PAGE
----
Materials and methods

Randomized controlled trials (RCTs) published over a 3-year period up to 31st December 2015 were identified in 2 general dental journals with highest impact factor and within 6 leading dental specialty journals based on the Thomson Reuters List 2014 by searching the electronic archives of the respective publications. Journals assessed included: Journal of Dental Research (JDR), Journal of Dentistry (JDent), American Journal of Orthodontics and Dentofacial Orthopedics (AJO-DO), Pediatric Dentistry (PD), International Journal of Prosthodontics (IJP), Journal of Endodontics (JOE), International Journal of Oral and Maxillofacial Surgery (IJOMS) and Journal of Clinical Periodontology (JCP).

Studies considered relevant for inclusion were identified by two authors (PSF, DK) by independent searching. A data collection form was developed following initial consultation on the classification of outcomes based on an earlier systematic review . Outcomes were to be classified as either short-term measures of disease activity, physical consequences of disease, functional status, quality of life, side effects of therapy or health resource utilization. A judgment as to whether the outcome was primarily patient- or clinician- centered was also made. Following initial piloting and calibration on 10 studies, data from eligible clinical trials were extracted independently and entered in pre-piloted standardised forms. Disagreements were resolved by discussion or, if necessary, with adjudication by a third researcher (NP).

Descriptive statistics were obtained for included studies in relation to journal of publication, specialty area, region of publication, number of authors, and number and nature of primary and secondary outcomes. Cross-tabulations were undertaken to investigate associations between outcome type and area of publication. All statistical analyses were conducted with STATA ® version 12.1 software (Stata Corporation, College Station, Texas, USA).

Results

Two hundred and twenty RCTs were identified within the eight journals ( Table 1 ). The highest number of trials was identified in JCP (n = 75, 34%), followed by JDent (n = 37, 17%), JOE (n = 31, 14%) and IJOMS (n = 26, 12%). The majority of studies were undertaken either in Europe (n = 103, 47%) or the Americas (n = 71, 32%) with a median of 6 authors within each publication (range: 2–14). In terms of specialty area, the highest percentage of studies related to periodontology (n = 65, 30%) with similar numbers relating to endodontics (n = 32, 15%), oral and maxillofacial surgery (n = 30, 14%), restorative dentistry (n = 28, 13%) and implantology (n = 20, 9%). Periodontology and pediatric dentistry appeared to be more clinician-centered with respect to the primary focus of their outcomes (73/138; 53% and 13/21, 57%, respectively). In contrast, a greater predilection for patient-centered outcomes was observed in oral and maxillofacial surgery (37/59, 62%; Table 2 ).

Table 1
Characteristics of the included RCTs (n = 220).
Total
N %
Journal
AJODO 14 6
IJOMS 26 12
IJP 4 2
JCP 75 34
JDent 37 17
JDR 26 12
JOE 31 14
PD 7 3
Specialty Area
Endodontics 32 15
Implantology 20 9
Oral Surgery 30 14
Orthodontics 16 7
Pedodontics 15 7
Periodontology 65 30
Prosthodontics 12 5
Restorative Dentistry 28 13
Other a 2 1
Continent of authorship
Europe 103 47
America 71 32
Asia/other 46 21
Total 220 100

a Other corresponds to Oral Microbiology and Radiology specialty areas.

Table 2
Frequency distributions of primary focus of outcomes across specialty area (n = 409).
Specialty Area Primary Focus of Outcomes
Patient Both Clinician Total
N (%) N (%) N (%)
Endodontics 14 (31) 17 (38) 14 (31) 45 (100)
Implantology 12 (25) 11 (24) 24 (51) 47 (100)
Oral Surgery 37 (62) 3 (6) 19 (32) 59 (100)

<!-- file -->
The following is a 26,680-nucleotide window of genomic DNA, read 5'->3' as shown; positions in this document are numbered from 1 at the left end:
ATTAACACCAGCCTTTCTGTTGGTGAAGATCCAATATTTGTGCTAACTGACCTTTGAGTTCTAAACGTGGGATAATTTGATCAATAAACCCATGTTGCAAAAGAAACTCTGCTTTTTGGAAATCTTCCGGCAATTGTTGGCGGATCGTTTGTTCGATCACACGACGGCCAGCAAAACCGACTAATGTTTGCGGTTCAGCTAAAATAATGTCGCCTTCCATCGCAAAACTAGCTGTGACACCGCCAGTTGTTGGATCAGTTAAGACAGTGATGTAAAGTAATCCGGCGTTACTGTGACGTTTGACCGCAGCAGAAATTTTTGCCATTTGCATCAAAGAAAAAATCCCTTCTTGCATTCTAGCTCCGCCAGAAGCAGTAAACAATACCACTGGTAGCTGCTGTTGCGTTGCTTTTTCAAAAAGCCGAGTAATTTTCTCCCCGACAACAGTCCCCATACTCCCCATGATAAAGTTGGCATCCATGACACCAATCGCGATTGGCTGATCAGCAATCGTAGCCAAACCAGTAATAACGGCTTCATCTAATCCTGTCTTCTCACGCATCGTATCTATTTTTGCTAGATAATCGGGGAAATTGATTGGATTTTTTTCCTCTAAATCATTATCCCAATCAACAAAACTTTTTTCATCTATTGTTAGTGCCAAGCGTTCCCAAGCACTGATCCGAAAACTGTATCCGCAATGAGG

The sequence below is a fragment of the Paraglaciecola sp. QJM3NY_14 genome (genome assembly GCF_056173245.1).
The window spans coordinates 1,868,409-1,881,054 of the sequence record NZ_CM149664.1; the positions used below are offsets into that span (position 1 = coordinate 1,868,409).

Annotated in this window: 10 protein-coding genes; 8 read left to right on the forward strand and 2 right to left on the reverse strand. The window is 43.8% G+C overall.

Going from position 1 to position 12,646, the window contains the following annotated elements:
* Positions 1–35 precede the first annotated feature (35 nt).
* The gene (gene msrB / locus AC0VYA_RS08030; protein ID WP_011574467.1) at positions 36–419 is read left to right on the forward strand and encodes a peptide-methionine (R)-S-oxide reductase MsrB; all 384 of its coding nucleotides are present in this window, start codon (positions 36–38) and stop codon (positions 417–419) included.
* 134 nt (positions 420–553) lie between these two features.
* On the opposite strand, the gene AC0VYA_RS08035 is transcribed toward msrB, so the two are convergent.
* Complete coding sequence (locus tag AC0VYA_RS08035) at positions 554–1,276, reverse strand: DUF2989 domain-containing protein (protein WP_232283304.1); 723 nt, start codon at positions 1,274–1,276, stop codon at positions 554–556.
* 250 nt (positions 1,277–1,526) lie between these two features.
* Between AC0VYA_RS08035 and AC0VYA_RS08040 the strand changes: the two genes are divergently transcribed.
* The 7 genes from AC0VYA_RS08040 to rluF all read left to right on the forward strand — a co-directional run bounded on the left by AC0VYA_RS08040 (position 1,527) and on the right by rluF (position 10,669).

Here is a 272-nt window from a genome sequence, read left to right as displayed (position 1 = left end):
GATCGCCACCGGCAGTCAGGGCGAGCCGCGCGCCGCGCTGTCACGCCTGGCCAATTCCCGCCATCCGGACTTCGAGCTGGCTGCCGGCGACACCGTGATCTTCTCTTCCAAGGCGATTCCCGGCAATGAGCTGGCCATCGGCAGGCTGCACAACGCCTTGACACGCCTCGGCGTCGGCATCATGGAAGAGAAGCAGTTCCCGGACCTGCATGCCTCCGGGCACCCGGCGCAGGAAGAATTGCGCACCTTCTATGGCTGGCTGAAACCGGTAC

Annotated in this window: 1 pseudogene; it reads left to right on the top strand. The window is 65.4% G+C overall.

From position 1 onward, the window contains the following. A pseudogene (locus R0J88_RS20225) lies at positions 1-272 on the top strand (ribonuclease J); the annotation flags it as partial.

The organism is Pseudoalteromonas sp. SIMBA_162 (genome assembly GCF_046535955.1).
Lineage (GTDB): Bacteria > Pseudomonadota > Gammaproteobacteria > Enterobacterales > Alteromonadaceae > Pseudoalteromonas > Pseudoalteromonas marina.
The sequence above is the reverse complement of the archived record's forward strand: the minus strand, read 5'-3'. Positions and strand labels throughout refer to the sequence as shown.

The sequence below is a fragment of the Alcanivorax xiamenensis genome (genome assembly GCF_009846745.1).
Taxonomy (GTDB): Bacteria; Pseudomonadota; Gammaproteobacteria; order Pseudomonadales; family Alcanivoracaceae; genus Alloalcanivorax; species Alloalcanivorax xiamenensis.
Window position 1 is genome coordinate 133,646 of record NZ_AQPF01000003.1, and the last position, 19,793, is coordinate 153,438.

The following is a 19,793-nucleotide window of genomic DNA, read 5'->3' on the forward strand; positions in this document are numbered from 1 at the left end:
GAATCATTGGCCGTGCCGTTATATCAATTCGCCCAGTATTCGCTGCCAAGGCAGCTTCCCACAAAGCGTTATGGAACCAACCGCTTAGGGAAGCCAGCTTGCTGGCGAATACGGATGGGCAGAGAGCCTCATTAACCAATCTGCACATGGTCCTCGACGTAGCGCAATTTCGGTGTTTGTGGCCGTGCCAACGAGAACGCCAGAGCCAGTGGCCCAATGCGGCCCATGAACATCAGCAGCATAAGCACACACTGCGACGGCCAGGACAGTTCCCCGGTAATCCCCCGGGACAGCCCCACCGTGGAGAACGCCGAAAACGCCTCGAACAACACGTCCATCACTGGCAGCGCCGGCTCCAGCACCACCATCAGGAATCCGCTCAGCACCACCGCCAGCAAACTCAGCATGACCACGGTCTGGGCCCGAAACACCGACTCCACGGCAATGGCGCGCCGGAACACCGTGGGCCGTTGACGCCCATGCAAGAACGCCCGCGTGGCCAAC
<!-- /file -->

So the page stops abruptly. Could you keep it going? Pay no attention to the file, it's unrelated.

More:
Orthodontics 9 (33) 9 (33) 9 (33) 27 (100)
Pedodontics 2 (10) 7 (33) 13 (57) 21 (100)
Periodontology 35 (25) 30 (22) 73 (53) 138 (100)
Prosthodontics 14 (61) 3 (13) 6 (26) 23 (100)
Restorative Dentistry 17 (37) 7 (15) 22 (48) 46 (100)
Other a 0 (0) 0 (0) 3 (100) 3 (100)
Total 140 (34) 87 (21) 182 (45) 409 (100)

a Other corresponds to Oral Microbiology and Radiology specialty areas.

Overall, 409 outcomes (257 primary and 152 secondary) were examined in the included studies ( Table 3 ). Within the 220 RCTs, 97 focused on a single outcome and just 11 involved consideration of more than three outcomes. In terms of primary outcomes measures of disease activity (n = 91, 35%) was the most commonly used domain, followed by consequences of disease (n = 62, 24%), health resource utilization (n = 38, 15%) and side effects (n = 35, 14%). Disease activity was also the most common outcome domain among secondary outcomes (n = 59, 39%). Quality of life domains were addressed in 9% and 10% of primary and secondary outcomes, respectively. Functional measures were rarely considered either as primary (n = 7, 3%) or secondary (n = 8, 5%) outcome domains. In terms of the primary focus of the outcome domains, 182 (44%) outcomes were primarily clinician focused, 140 (34%) were patient-centered and the remainder (n = 87, 22%) were both patient- and clinician- focused ( Table 4 ). A higher percentage of secondary outcomes were patient-centered (n = 63; 41%) than was the case for primary outcomes (n = 77; 30%), although this difference was not of statistical significance (RR = 1.37, 95% CI: 0.88, 2.15; Table 5 ).

Table 3
Primary and secondary outcome domains assessed overall and within each specialty area (n = 409).
Specialty Area Outcome Domain
Disease
Activity
Consequences Functional Quality
of life
Resource Utilization Side
Effects
Total
N (%) N (%) N (%) N (%) N (%) N (%) N (%)
Primary Outcomes
Endodontics 8 (24) 12(35) 0(0) 0(0) 7(21) 7(21) 34(100)
Implantology 11(46) 6(25) 0(0) 6(25) 1(4) 0(0) 24(100)
Oral Surgery 8(23) 3(9) 2(6) 0(0) 7(20) 15(43) 35(100)
Orthodontics 7(39) 2(11) 0(0) 2(11) 6(33) 1(6) 18(100)
Pedodontics 6(35) 5(29) 0(0) 0(0) 6(35) 0(0) 17(100)
Periodontology 36(44) 28(34) 2(2) 8(10) 3(4) 5(6) 82(100)
Prosthodontics 3(20) 0(0) 3(20) 5(33) 3(20) 1(7) 15(100)
Restorative Dentistry 11(37) 6(20) 0(0) 3(10) 4(13) 6(20) 30(100)
Other* 1(50) 0(0) 0(0) 0(0) 1(50) 0(0) 2(100)
Total 91(35) 62(24) 7(3) 24(9) 38(15) 35(14) 257(100)
Secondary Outcomes
Endodontics 6(55) 0(0) 0(0) 0(0) 1(9) 4(36) 11(100)
Implantology 6(26) 1(4) 1(4) 3(13) 10(43) 2(9) 23(100)
Oral Surgery 3 (13) 0(0) 6(25) 2(8) 3(13) 10(42) 24(100)
Orthodontics 0(0) 1(11) 0(0) 1(11) 2(22) 5(56) 9(100)
Pedodontics 1(25) 2(50) 0(0) 0(0) 0(0) 1(25) 4(100)
Periodontology 34(61) 8(14) 0(0) 5(9) 1(2) 8(14) 56(100)
Prosthodontics 2(25) 1(13) 1(13) 2(25) 1(13) 1(13) 8(100)
Restorative Dentistry 6(38) 3(19) 0(0) 2(13) 0(0) 5(31) 16(100)
Other a 1(100) 0(0) 0(0) 0(0) 0(0) 0(0) 1(100)
Total 59(39) 16(11) 8(5) 15(10) 18(12) 36(24) 152(100)
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Jun 19, 2018 | Posted by in General Dentistry | Comments Off on Are dental researchers asking patient-important questions? A scoping review